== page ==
You’ve got to know the back of the house, too. Luis, the sous chef, hates doing desserts, so when Luis is on the line, expect the desserts to come out slow. Joshua, the line cook, is dating Katie, the expediter. Well, I suppose you can call it “dating.” Let’s just say that the peppercorn steak might not be the only thing coming out spicy when the two of them are working together. But watch out if there aren’t any tickets up at this particular moment, those two might disappear into the walk-in refrigerator and whoa to the next tickets coming up. Better hope a nice long song comes on to bridge that particular gap in the service. Better hope the wine is pouring well, and not by Jenny.
You’ve got to know the customers, too. You’ve got to be able to read the room. Predict what each table, what each set of individuals with their individual goals and desire for the evening, want. Table three has tickets to the show tonight. They want to go fast. Table twenty-two isn’t quite a bachelorette party, but it might as well be. Raspberry mojitos, all around.
Jeff and Karla are taking their time tonight. They haven’t even sipped from the bottle of wine yet. The bottle senses that. I sense that. Frankie senses that. Jeff and Karla want some time to reminisce. Or at least one of them does.
“We’ve been coming here a long time, huh?” Jeff says.
“We have,” Karla answers. “A long time. Since the beginning, really.”
“What was it, our second date here?”
“Was it? I know it was early.”
Karla looks off into the air. Perhaps in thought. Perhaps absorbing the Billy Joel.
“I guess you’re right. It’s hard to keep track of stuff that long ago.”
Something seems a little off between Jeff and Karla. It’s hard to put a finger on it. Not that I have a finger. But it seems like Karla would usually be the historian in a conversation like this. Maybe they’ve just been traveling a lot. They haven’t been at table seven for quite some time.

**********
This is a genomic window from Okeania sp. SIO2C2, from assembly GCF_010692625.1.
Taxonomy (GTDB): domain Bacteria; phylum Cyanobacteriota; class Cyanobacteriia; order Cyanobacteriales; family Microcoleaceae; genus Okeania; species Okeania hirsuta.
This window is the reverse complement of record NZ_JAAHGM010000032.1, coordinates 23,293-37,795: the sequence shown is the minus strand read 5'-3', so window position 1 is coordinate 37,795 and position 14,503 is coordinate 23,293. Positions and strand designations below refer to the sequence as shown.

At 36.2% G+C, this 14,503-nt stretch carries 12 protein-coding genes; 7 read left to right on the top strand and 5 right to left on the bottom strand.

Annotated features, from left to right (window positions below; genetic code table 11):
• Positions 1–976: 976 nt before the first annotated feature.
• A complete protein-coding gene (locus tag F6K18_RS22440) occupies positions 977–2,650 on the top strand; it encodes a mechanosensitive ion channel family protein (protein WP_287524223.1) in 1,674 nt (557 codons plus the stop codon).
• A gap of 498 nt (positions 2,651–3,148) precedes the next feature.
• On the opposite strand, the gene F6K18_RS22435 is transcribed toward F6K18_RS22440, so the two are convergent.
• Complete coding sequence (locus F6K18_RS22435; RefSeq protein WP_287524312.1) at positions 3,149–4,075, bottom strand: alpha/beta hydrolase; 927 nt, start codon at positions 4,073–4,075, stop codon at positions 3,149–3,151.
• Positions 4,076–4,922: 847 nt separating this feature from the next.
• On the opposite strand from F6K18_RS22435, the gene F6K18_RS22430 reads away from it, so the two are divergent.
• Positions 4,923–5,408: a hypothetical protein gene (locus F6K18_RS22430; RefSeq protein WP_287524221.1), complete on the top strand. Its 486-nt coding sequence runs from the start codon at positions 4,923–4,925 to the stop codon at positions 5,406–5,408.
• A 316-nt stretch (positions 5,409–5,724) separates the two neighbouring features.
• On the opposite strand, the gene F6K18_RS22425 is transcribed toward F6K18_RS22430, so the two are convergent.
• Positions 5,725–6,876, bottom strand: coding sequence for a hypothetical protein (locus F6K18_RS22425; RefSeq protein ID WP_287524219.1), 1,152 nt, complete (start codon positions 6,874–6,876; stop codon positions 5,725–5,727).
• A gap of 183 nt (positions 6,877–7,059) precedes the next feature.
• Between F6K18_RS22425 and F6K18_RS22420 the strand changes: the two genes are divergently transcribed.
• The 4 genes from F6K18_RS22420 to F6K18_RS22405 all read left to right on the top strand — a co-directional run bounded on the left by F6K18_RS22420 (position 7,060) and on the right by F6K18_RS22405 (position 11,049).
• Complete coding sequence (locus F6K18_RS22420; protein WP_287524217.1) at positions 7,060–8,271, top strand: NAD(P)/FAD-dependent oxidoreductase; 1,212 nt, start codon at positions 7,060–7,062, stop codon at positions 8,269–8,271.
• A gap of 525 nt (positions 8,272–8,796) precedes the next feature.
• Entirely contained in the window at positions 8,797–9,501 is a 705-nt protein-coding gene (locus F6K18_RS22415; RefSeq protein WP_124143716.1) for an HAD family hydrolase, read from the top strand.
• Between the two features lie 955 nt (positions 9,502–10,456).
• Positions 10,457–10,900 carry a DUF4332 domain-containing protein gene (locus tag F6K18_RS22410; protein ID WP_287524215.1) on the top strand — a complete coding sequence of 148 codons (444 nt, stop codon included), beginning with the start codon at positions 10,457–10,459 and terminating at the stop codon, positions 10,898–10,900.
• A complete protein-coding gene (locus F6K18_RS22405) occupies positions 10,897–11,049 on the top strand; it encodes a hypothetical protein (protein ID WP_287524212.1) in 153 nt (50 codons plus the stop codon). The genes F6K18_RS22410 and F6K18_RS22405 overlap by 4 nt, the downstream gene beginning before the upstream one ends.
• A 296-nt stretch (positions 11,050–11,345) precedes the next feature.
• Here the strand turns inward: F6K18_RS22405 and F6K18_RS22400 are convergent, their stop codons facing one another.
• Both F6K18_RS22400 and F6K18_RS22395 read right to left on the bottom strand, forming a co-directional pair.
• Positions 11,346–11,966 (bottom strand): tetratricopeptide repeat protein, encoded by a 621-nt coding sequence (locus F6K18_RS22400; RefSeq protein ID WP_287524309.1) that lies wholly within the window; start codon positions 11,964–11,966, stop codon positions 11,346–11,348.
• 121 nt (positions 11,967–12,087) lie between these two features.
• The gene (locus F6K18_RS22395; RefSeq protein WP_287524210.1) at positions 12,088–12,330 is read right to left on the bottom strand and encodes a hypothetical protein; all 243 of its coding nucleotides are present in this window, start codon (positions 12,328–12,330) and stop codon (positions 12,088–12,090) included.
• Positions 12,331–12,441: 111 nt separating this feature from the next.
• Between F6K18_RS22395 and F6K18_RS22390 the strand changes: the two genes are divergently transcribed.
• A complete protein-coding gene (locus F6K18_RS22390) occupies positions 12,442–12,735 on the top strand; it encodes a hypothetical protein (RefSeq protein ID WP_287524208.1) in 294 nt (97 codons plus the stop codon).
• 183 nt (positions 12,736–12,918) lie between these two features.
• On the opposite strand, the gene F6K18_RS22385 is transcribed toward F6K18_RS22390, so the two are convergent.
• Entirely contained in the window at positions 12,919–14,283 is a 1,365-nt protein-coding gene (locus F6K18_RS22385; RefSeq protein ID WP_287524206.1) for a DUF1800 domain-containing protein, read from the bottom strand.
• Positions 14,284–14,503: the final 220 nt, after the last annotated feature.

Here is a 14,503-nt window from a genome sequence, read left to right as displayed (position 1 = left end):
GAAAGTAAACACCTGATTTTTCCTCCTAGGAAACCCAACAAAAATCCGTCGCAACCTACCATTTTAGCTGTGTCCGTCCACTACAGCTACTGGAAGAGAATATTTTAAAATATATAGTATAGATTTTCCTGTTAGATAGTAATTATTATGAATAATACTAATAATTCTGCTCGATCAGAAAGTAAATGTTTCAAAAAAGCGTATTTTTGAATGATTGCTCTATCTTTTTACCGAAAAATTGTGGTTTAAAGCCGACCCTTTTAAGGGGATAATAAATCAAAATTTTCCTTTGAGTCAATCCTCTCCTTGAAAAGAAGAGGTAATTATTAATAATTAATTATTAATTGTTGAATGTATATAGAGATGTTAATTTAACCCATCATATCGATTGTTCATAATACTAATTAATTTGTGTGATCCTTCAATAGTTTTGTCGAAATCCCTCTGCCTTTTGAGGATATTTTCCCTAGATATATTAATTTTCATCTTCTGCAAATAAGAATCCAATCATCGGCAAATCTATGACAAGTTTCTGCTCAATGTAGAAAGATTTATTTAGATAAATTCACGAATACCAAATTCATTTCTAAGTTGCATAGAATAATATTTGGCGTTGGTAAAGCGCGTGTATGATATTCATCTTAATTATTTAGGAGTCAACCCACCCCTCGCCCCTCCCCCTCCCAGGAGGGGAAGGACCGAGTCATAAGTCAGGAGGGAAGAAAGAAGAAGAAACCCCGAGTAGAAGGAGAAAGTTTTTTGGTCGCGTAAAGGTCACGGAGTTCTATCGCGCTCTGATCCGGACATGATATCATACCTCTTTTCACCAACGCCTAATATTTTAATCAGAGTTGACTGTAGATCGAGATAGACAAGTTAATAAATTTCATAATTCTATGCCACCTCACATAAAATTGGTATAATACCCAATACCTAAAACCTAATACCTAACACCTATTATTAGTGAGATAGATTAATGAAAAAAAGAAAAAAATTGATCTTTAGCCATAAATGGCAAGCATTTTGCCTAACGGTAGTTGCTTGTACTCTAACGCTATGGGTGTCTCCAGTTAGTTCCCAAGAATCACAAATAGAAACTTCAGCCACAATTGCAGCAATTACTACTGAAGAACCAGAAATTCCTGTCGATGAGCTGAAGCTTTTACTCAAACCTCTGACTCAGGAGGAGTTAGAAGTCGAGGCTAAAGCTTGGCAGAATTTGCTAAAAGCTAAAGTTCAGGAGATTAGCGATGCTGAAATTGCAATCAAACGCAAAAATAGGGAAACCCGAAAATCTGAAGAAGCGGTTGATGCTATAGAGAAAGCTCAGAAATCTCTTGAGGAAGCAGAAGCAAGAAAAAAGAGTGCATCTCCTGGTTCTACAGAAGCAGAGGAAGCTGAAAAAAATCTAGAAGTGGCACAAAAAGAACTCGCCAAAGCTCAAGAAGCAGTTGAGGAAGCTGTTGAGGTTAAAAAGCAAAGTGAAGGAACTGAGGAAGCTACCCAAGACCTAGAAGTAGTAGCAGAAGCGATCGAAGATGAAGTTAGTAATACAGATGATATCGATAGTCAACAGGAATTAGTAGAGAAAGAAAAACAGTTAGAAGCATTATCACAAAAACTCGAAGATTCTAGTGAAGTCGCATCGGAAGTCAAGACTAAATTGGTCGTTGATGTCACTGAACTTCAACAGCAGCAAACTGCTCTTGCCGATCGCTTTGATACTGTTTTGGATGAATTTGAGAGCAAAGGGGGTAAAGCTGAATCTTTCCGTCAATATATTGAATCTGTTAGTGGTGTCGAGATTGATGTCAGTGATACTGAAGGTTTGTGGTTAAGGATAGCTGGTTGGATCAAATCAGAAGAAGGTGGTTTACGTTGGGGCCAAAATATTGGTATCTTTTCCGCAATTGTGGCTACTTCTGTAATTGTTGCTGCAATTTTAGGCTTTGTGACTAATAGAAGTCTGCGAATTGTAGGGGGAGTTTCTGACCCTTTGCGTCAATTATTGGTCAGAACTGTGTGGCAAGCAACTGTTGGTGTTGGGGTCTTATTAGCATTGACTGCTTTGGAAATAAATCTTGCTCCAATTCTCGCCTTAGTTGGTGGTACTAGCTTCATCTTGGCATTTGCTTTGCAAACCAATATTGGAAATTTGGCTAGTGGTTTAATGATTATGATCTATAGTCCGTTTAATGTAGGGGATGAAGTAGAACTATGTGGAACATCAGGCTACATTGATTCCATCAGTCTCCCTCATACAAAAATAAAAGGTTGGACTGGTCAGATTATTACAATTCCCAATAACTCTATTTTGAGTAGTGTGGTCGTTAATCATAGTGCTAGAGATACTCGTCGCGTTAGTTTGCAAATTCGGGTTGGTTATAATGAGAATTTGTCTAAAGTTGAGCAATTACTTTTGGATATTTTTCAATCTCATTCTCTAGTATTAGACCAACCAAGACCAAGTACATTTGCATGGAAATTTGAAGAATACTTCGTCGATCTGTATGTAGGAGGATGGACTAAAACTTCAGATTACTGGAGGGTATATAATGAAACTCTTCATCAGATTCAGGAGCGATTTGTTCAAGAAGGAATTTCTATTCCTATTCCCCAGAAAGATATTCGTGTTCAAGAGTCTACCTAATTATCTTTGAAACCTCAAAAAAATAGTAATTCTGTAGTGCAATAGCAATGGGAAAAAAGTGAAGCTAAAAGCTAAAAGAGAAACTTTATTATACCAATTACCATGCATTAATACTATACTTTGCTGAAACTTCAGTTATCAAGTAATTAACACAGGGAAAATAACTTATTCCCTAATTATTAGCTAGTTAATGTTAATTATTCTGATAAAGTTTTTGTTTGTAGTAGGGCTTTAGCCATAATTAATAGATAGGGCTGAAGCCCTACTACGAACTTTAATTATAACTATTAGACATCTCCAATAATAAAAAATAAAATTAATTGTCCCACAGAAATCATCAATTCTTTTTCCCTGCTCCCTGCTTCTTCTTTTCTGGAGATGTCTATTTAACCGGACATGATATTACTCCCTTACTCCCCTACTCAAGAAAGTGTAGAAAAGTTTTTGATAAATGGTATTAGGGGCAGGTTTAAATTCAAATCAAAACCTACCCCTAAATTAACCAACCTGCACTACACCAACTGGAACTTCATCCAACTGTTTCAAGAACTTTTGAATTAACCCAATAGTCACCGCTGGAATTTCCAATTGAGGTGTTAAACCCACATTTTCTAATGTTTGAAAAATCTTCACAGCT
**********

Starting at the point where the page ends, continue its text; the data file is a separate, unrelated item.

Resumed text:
Is it too early for a little Barry Manilow? Trick question, of course. It’s ALWAYS time for some Barry Manilow.
Karla’s ear ticks her eyes back toward the table when the piano melody starts. “Speaking of our early dates.”
Jeff looks confused. His brows meet in the middle, then his eyesight follows the direction of Karla’s ear, so that he’s looking up into the ether. Looking right at me.
“Who is this? Barely Man-enough? How would he remind you of our early days? Jason Mraz, maybe. Not Barry Manilow.”
“Not the singer. The song. “Weekend in New England.” About a couple that’s always apart from each other. Always traveling. Missing each other.”
Jeff doesn’t look all that interested in listening to the lyrics, but Karla’s now looking up at me. The conversation is over until the lyrics get to the part she wants to hear.
And tell me, when will our eyes meet? When can I touch you?
Jeff grabs for the bottle of wine. Pours a little bit in Karla’s wine. Turns it back to his. If the conversation isn’t going to highlight the evening, maybe the wine will.
And when will I hold you again?
“I guess I traveled a lot,” Jeff finally opines when the crooner moves into his signature key change. Man, nobody can signal an upcoming quarter-octave change better than the Manilow.
“We spent a lot of nights on the telephone. Me whispering sweet nothings from my heart, you dictating a porn diary of what you’d do to me when you got home.”
Jeff smiles. “Those were from the heart.”
Karla should smile at that. Her last comment should have been said with mirth. But there was a bit of pain in it. Her lips didn’t twitch upward at Jeff’s response. Instead, the muscles in front of her lower incisors contract. Not quite a frown, but a set.